Ontario, Canada (PRWEB) May 31, 2006
You’ll either be tickled pink or highly offended by “Timothy’s Take-Out,” the tale of a misanthropic introvert who takes a job at the noisiest, tackiest fast food joint in an otherwise beautiful resort town. Author Paul J. Barker comes out with both guns blazing, and few who wander within his sights are spared. Through Carl Fellows (his embittered main character), Barker takes aim at teenage girls, yuppies, rednecks, and clueless seniors, among others. Like Barker, young Fellows is a restaurant manager without people skills, without the ability to reason with unreasonable customers. He takes the job because it is a way to spend summer at the beach and get paid for it. He gets the job because everyone else knows what an insufferable hole Timothy’s Take-Out is.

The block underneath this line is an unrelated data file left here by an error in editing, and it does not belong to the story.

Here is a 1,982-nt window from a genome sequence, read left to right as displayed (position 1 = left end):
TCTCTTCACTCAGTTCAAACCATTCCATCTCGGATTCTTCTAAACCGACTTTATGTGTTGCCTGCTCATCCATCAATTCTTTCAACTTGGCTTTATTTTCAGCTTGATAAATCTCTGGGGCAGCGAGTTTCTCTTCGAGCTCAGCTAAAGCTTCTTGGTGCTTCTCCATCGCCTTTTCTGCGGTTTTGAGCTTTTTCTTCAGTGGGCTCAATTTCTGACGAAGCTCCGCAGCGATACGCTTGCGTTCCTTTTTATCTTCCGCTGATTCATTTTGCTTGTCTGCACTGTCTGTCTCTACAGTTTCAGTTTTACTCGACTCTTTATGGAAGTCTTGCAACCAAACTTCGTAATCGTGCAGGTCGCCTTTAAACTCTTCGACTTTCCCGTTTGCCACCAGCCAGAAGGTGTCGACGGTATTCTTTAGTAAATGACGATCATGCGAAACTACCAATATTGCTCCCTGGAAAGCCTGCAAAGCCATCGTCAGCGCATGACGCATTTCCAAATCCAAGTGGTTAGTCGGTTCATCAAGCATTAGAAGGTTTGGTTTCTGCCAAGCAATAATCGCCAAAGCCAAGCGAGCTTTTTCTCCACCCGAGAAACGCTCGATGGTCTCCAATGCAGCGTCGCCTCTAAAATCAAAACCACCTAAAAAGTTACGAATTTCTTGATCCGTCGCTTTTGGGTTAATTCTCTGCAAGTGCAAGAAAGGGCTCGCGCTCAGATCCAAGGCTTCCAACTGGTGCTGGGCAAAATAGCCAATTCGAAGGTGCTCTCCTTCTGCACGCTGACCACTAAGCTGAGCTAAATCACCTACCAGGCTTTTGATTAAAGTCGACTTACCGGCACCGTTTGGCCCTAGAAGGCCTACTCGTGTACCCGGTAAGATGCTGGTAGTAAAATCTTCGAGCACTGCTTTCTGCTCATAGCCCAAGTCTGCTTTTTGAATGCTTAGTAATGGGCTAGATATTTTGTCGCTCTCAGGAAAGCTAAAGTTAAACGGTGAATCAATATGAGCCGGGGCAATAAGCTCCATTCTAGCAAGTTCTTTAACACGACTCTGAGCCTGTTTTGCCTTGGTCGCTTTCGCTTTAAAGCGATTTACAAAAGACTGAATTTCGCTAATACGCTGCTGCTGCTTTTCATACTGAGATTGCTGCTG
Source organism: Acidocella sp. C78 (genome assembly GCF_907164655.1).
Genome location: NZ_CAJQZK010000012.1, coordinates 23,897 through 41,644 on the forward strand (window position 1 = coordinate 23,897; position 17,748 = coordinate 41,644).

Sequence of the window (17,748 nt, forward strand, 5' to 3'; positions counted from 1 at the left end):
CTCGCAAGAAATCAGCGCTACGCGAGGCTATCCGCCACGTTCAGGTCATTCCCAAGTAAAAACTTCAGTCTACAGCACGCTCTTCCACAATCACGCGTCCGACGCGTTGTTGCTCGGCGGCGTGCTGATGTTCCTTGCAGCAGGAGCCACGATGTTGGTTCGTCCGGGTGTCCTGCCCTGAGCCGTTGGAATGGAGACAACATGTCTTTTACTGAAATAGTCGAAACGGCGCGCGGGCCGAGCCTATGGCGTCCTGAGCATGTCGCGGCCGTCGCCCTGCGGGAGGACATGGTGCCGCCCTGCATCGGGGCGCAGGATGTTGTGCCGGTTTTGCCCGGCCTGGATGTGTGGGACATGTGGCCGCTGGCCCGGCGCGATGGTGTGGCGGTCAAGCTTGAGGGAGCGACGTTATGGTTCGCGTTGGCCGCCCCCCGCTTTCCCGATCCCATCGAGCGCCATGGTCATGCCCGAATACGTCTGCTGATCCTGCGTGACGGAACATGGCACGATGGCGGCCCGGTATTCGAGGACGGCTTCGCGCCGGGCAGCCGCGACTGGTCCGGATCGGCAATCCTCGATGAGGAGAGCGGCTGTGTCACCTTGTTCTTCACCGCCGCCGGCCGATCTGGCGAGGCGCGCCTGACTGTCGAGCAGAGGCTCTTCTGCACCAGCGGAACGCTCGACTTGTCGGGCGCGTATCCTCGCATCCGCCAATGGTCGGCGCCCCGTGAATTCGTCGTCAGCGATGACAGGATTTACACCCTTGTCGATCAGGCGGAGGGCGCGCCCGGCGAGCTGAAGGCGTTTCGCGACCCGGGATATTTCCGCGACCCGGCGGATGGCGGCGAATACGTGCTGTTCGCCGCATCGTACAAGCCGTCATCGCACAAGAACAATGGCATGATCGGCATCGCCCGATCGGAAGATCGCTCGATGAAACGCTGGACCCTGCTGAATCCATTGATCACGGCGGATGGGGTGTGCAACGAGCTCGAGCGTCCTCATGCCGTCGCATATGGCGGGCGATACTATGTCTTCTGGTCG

The immense hatred building up within Carl Fellows threatens to consume him, until he hits upon the bright idea of trying to harness and channel it. He pours his negative energy into amateur boxing (with surprising results considering he’s an outa-shape slob!) He delves into cartooning and songwriting as well, though it’s doubtful these pie-in-the-sky activities are going to get him out of the store anytime soon.
Our intrepid anti-hero ends up spending almost three years at Timothy’s – his obsessive love for a co-worker is likely to blame – and during this period endures unspeakable mental anguish. Despite his best efforts, the overall hopelessness of his predicament all but drives him insane. When the life of his friend is threatened, Carl summons forth his fury one last time, inadvertently providing “Timothy’s Take-Out” with some of the most hilarious climactic moments in literary history.
Paul J. Barker’s labor of love/hate is available at select bookstores and all over the web; a good place to learn more about the author and his works is – appropriately enough – http://www.dontlikemyjob.com/pages/1/index.htm.